Monday, August 16, 2010

Palestinian roots of Western civilization: an interview with Basem Ra'ad

(Basem Ra'ad is a professor at Al-Quds University in occupied East Jerusalem. For the past two decades, he has been researching the ancient past of Palestine, much of which concerns the Western and Israeli appropriation of ancient languages and cultures, from the Canaanite alphabet to the Canaanite pantheon of gods and goddesses.)

Jonathan Scott: One of the main points of your book is that the blueprint for Israel's conquest of Palestine and its oppression of the Palestinians is the Old Testament Bible. In Western secular society many will surely disagree, and yet you spend a good part of the book explaining the nature of this relationship.

Basem Ra'ad: Because many people in the West still cannot see the uses the West has made of that same Old Testament model and how invested it is in the recent progress of Western civilization and the colonizing projects that have benefited the West, especially the US. I explain in detail how Western civilization, a fairly recent construct, includes not only ownership of ancient Greek and Roman civilizations, but also the Bible and the models in it. Zionism has been exploiting this construct, first in getting the West to support it, whether through [British Lord] Balfour's promise in 1917 or US support in 1947 and later, or in its propaganda and other implementations.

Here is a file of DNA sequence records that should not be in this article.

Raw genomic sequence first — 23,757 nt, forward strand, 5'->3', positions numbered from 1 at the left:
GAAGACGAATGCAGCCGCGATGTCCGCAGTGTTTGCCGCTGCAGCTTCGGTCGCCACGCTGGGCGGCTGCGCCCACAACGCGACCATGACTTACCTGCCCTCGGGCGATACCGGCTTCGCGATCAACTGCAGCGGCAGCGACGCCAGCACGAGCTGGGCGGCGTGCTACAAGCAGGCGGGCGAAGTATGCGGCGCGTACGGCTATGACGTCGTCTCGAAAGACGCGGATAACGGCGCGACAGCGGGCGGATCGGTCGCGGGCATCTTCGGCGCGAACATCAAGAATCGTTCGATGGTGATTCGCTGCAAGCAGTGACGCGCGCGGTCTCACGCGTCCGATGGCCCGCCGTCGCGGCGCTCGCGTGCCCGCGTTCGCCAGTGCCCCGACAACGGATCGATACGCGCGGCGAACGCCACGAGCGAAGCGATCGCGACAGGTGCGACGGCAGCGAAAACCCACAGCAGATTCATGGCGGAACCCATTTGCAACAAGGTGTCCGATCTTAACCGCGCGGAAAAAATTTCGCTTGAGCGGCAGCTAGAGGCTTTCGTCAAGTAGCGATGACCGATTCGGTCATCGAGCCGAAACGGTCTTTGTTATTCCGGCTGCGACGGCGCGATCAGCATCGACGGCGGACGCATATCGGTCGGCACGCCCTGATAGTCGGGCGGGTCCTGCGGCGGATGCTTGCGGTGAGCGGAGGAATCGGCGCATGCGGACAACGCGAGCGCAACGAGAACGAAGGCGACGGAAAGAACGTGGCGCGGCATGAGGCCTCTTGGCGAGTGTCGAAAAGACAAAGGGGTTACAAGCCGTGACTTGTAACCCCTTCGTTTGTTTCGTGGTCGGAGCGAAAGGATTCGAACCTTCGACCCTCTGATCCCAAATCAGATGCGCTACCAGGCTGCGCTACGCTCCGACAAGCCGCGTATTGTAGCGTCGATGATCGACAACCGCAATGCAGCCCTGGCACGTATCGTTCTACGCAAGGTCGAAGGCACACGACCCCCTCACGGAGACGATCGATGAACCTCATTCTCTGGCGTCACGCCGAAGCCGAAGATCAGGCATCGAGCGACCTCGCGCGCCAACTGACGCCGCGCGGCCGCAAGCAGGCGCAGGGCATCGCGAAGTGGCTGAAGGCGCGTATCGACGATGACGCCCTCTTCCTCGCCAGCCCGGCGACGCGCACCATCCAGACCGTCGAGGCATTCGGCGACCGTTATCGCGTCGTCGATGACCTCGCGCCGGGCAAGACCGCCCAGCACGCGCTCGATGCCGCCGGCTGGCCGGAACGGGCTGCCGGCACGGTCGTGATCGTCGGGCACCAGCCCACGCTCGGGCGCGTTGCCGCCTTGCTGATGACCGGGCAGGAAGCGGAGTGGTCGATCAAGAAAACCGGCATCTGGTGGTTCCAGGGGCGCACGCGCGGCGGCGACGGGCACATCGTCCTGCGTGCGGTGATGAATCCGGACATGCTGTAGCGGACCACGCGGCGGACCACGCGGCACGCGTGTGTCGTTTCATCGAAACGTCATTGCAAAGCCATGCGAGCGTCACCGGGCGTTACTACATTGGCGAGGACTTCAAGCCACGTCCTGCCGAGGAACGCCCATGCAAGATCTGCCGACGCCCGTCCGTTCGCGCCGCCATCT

JS: What's the worst falsification?

BR: That's pretty easy: the replacement of a genuine history of the people with religious narratives that pretend to be history. The most basic falsification is that the Palestinians that exist on the land are "Arabs," with the emphasis on a meaning of "Arab" determined by various western biasing factors that give the impression of them as nomadic or as descendants from the Muslim conquest in the 7th century CE. This is the cornerstone of the Zionist claim system, which then gives present "Jews," who are confused with ancient "Hebrews," "Israelites" and ancient Jews, prior possession. It is also one of the self-colonizing elements in the thinking of some Palestinians and Arabs. One needs to dismantle the myth of this Zionist claim system, and affirm the continuity of the population over millennia and their farming-village character regardless of the shifts in religious affiliation. I provide evidence of that, which by the way is a conclusion that even early Zionist writers, and even the most biased travelers, confirm, directly or indirectly.
Read more-Electronic Intifada

No comments: